Before we went to Ethiopia I was specifically told by several knowing, experienced bloggers that I should absolutely purchase lots of traditional Ethiopian clothing while I was there.
I join the shamed masses in sorrowing that we didn't buy enough clothes. It is hard shopping in Addis. It's hard to haggle, it's hard to know what to pay, it's hard to not know what sizes one is buying, it's stressful, and so we didn't come home with enough. Why not enough you say? Because we thought it would be a once-a-year kind of thing. But in the seven months since coming home with Tsega, we have worn our traditional clothes at least that many times. Every three to eight weeks we wear them. I was six months pregnant at time of travel and in no mood to guess what size I should buy and didn't know the gender of the unborn child, so Brady and I have nothing. The clothes for the other kiddos are sustaining a beating, and the kids are going to grow out of them in a few more months.
We did not anticpate how much fun and fulfilling it would be to incorporate Ethiopian observances and holidays into our celebration rotation. We now have two Christmases, two New Years, two Patriots Days, two Easters, and most recently celebrated Timkat. This is usually a three day festival reverencing Christ's baptism in the Jordan River. It is the biggest Ethiopian Orthodox holiday, and extends our holiday season into late January. The best thing about observing these holidays is that it usually entails gathering with other Ethiopians and adoptive families, and there is no way to say it except to say it: it is easier to breathe when we are together. (Tuck that feeling away when it comes time to decide where to send our kids to school.)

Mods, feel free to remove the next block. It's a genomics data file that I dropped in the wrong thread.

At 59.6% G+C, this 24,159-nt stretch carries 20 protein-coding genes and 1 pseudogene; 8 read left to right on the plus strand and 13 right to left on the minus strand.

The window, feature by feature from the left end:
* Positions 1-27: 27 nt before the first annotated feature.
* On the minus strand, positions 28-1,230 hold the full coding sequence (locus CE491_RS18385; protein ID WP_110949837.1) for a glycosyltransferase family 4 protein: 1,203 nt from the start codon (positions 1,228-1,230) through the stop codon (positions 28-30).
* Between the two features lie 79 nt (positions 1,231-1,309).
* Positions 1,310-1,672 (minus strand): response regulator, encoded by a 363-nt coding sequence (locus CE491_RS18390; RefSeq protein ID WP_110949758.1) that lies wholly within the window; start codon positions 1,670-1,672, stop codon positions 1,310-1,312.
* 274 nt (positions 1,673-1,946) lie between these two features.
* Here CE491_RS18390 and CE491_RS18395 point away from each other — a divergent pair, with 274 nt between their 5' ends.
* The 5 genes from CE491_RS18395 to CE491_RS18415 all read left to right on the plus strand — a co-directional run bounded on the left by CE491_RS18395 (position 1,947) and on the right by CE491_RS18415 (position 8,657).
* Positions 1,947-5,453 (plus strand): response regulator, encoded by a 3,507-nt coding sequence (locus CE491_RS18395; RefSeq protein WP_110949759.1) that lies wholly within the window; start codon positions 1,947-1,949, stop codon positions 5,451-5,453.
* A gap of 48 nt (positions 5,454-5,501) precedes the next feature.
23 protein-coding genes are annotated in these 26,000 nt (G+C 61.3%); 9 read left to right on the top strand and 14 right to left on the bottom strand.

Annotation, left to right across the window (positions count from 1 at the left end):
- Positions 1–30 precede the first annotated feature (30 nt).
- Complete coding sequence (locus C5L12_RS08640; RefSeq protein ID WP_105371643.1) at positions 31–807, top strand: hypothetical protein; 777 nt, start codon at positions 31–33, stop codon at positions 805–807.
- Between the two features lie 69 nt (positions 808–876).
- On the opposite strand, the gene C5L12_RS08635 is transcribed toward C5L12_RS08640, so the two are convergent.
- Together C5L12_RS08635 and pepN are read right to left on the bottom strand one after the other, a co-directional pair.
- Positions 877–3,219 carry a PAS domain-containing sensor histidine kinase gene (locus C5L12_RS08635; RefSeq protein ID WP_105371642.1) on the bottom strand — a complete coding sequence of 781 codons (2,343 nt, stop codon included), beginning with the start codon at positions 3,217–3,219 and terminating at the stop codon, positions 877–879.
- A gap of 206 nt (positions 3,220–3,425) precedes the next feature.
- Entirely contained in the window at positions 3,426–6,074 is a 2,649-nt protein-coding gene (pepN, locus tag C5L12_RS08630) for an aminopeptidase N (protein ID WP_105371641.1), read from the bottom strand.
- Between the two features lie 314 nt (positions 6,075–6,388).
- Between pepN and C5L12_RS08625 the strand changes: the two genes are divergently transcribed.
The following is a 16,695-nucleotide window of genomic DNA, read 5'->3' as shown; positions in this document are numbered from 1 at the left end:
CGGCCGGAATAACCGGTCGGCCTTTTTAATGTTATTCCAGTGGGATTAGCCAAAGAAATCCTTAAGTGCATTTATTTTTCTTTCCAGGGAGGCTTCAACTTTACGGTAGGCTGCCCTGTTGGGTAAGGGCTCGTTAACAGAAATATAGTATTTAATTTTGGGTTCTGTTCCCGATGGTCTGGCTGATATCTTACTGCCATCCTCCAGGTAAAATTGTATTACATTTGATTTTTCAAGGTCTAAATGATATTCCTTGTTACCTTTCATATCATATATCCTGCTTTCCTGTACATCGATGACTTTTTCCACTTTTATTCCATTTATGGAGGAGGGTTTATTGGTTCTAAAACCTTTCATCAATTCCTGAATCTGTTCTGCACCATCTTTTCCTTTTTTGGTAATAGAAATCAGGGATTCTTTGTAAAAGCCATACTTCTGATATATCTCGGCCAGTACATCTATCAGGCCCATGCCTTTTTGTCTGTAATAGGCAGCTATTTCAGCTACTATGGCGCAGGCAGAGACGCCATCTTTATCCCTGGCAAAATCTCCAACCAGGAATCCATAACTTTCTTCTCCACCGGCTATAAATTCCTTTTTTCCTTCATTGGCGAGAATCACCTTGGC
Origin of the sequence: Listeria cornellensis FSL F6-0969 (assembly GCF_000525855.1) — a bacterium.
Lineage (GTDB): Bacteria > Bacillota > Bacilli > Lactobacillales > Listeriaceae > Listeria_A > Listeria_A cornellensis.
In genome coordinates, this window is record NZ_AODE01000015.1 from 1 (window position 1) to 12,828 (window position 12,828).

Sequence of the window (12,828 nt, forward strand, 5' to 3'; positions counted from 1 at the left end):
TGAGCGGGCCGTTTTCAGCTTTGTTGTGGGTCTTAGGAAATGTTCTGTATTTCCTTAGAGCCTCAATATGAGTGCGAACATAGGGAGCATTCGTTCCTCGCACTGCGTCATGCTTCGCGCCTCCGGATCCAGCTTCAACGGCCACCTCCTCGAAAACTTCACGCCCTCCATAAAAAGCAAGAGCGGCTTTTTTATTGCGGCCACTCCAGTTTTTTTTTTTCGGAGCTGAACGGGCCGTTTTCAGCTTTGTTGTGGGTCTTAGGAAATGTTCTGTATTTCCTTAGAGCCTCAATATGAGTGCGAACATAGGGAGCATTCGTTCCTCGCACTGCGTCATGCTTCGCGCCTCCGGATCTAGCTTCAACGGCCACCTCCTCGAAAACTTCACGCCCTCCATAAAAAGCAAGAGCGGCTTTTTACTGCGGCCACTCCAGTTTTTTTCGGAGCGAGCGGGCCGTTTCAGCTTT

It is so good for all our children to be with other families that look like theirs. I am always especially honored and feel blessed when members of the larger Ethiopian community celebrate with us and welcome us with open arms. Talk about handing us the desire of our hearts on a silver platter: all we want is our children to know and honor their heritage, and they help us by allowing us to join with them.
I give you a few shots from two wonderful parties.
Brady loves a crowd. Which is convenient.
Is there anything better to a four year old than getting to play with eight and nine year olds?
at this party the kids were encouraged to try to lift this full water jug. some good folks are raising money to build a well in Mudula, Ethiopia so that instead of hauling water all day, the kiddos in that area have a shot at attending school.
Once again, Cookie seeks and finds another boy with whom he can cross swords
Samantha sat for forty five minutes while doing the cornrows. On the one hand, she was willing to undergo the pain, on the other her primary motivation was that she wanted to look like the other girls. Please let cornrows be the only thing she ever does because the other kids are doing it.
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